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Arguably considered to be one of the most common types of birth defects or abnormalities, congenital heart diseases happen to occur in nearly 0.8 percent of live births (8 out of every1,000 new-borns). They are described as defects that afflict the heart’s structure which manifest themselves right at birth. Moreover, these defects present themselves predominantly during the first year of birth more so during the first month itself. Some of these defects – which range from simple defects that display no symptoms to complicated defects showcasing severe, life-threatening symptoms – can affect the heart’s functioning in the following ways:

  • Congenital abnormalities can have an impact on the heart’s interior walls

  • Congenital abnormalities can affect the valves present inside the heart
  • Congenital abnormalities can affect the arteries and veins that are responsible for carrying blood to the heart to other parts of the body
  • Congenital heart defects can have an impact on the blood’s normal flow through the heart.

In most cases, babies are born with simple defects that can be usually fixed easily and doesn’t entail the need for any complex treatments. However, there are complicated congenital defects which require the need for special care immediately after birth. In such a %scenario, affected individuals require special attention and care throughout their lives.

 

What is Congenital Heart Disease? 

A congenital heart defect can be described as a structural problem which affects the optimal functioning of the heart which is present right at birth. These defects could be inherited or caused by a variety of environmental factors.

More often than not, a baby’s heart develops early and starts beating as soon as 22 days after conception. Soon after, the heart starts bending and position itself towards the right side of the chest – usually between days 22 and 24. The heart starts taking the now familiar heart-shaped form by day 28 – a stage where the heart begins to develop the various valves, chambers, blood-vessels, and walls. This is the developmental stage at which congenital heart defects usually start revealing itself. These defects can interfere with the heart’s ability to accurately pump blood by disrupting the normal flow of blood through the heart. It may also exert additional pressure on the heart to work harder while slowing down or blocking the blood flow completely thus leading to an array of health complications including problems with breathing.

 

What Causes Congenital Heart Defects?

While most cases are attributed to genetic disorders, the exact cause of why congenital heart defects develop is still relatively unknown. That being said, it has been noticed that genes do have a role to play in babies acquiring heart defects as it increases the likelihood of the child being born with such a condition. In other cases, children born with genetic conditions, such as Down syndrome, have an increased chance of being born with congenital heart defects.

Another factor which has shown to have an adverse effect is smoking, using illicit drugs or consuming alcohol during pregnancy which has shown to increase a child’s risk of having a heart defect while also being linked to multiple types of congenital heart defects, including septal defects.

Similarly, women suffering from a viral infection during the first trimester of pregnancy are at higher odds of giving birth to a child suffering from some sort of a heart defect. Last but not least, expectant mothers suffering from diabetes have also been linked to children being born with congenital heart defects.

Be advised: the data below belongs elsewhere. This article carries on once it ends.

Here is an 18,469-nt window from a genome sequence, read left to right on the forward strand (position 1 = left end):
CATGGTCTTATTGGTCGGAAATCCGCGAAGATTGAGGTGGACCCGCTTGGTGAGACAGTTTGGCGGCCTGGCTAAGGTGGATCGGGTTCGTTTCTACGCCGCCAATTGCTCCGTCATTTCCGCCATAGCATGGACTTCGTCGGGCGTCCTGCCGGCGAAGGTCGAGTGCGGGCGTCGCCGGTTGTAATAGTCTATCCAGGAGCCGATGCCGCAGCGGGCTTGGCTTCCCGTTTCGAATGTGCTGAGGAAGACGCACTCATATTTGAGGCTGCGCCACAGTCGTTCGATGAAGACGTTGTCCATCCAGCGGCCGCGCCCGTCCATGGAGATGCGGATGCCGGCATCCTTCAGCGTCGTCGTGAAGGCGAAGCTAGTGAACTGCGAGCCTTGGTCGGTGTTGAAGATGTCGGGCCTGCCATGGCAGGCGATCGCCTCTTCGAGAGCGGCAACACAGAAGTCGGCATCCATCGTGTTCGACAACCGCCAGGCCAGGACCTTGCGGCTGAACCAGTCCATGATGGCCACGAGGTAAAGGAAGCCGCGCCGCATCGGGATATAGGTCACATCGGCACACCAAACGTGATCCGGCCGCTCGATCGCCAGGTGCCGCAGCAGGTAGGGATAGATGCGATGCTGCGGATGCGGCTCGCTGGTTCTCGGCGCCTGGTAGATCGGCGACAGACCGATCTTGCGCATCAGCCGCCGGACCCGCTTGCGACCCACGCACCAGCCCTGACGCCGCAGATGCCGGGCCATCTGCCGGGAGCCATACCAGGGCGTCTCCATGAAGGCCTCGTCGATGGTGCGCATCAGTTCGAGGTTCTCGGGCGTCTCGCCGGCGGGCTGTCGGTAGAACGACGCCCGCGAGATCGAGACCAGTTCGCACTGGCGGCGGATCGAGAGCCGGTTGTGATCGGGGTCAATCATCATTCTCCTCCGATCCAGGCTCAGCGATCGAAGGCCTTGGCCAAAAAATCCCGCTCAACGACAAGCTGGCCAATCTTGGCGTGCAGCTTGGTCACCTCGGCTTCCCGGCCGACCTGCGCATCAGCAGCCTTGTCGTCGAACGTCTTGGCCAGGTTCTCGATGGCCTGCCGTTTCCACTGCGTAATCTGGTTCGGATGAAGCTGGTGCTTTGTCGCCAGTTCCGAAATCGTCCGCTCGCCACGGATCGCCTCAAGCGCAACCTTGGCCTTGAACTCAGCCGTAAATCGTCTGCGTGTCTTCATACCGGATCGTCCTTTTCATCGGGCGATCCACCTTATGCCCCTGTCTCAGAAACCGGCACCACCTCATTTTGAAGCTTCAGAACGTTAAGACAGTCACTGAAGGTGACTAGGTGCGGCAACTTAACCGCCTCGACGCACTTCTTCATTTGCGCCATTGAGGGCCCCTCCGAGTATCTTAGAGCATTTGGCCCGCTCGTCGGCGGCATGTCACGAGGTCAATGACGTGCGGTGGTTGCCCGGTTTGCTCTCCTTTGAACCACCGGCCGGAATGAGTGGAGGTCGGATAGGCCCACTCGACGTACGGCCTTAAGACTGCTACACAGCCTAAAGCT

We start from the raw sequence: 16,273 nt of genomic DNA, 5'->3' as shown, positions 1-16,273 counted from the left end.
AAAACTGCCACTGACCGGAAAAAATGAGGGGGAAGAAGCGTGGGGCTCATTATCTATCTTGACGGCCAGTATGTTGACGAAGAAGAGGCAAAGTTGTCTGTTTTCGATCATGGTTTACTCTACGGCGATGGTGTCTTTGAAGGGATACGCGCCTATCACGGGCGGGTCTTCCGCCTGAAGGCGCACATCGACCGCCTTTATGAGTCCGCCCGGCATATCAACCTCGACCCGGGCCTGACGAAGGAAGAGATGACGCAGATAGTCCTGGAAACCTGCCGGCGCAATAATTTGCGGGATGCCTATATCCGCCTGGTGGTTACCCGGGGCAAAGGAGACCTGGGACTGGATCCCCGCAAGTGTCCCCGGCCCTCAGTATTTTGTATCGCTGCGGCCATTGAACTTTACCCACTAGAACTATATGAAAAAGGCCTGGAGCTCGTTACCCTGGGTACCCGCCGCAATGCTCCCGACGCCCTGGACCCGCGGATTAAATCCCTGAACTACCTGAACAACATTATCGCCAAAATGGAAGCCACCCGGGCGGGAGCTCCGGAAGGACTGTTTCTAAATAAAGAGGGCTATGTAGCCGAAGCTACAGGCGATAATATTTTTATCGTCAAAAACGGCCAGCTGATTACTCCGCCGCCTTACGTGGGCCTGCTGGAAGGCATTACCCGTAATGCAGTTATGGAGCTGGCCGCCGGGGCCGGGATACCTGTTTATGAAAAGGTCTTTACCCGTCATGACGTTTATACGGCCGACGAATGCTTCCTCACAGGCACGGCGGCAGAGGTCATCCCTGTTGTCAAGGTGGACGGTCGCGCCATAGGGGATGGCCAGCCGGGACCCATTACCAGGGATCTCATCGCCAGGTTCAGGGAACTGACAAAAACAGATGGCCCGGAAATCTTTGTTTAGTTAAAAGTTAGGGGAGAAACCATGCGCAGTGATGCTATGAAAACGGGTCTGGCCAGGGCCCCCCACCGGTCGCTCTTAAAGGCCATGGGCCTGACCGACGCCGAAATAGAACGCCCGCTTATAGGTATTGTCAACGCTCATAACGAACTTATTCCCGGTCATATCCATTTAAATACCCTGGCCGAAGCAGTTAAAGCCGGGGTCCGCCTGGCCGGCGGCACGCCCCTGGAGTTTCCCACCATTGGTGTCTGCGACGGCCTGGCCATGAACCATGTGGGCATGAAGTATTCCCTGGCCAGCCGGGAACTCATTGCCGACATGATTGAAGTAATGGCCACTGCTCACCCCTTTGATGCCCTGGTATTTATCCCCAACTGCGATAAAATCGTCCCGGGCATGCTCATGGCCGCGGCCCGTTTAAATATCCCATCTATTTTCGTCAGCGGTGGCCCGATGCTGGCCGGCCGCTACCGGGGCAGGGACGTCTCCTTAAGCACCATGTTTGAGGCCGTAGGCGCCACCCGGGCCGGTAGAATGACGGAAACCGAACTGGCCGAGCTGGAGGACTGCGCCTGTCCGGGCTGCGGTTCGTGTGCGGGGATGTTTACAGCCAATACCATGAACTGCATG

Certain mutations can also have an adverse impact on the heart’s development which, in turn, can cause congenital heart defects including atrial septal defect – described as a hole that appears between the upper chambers of the heart.

Symptoms of Congenital Heart Defects

In most cases, it is difficult to detect congenital heart defects as they showcase few or no symptoms. Even a routine physical exam might fail to detect signs of heart defects. The best way to detect the existence of heart defects is through an ultrasound while the woman is pregnant. Upon hearing an abnormal heartbeat, the doctor might order certain tests including echocardiogram, a chest X-ray, or an MRI scan to further investigate the issue. Symptoms usually depend on the number, type, and severity of the defects. These symptoms may include:

  • Breathlessness, Rapid breathing or trouble breathing
  • Cyanosis – the presence of a bluish tint on the lips, skin, fingernails, and toes
  • Abnormally low birth weight
  • Poor weight gain in infants
  • Fatigue
  • Difficulties in feeding
  • Poor blood circulation
  • Delayed growth
  • Abnormal heart rhythms

In some cases, heart murmurs can indicate the presence of an underlying issue with the heart which can be detected through a stethoscope. That said, not all murmurs are indicative of congenital heart defects and heart murmurs have been noticed in healthy children as well. In other cases, children usually don’t start exhibiting any symptoms until they get older. These children may get tired easily, have trouble breathing, or even faint during physical activity.

In addition, some congenital heart defects result in the heart having to work harder than normal which could even possibly lead to heart failure. These symptoms include:

  • Tiredness and shortness of breath after physical exertions
  • A build-up of blood and fluid in the lungs
  • A build-up of fluid in the feet, ankles, and legs

Advanced Centre for Pediatric Cardiac Sciences

As one of the largest pediatric cardiac centre in India, we provide a range of comprehensive cardiac surgical services for our young patients in India, Dubai, Mauritius, and Sri Lanka.Our experts see children with all manners of acquired and congenital heart defects. Some of these conditions include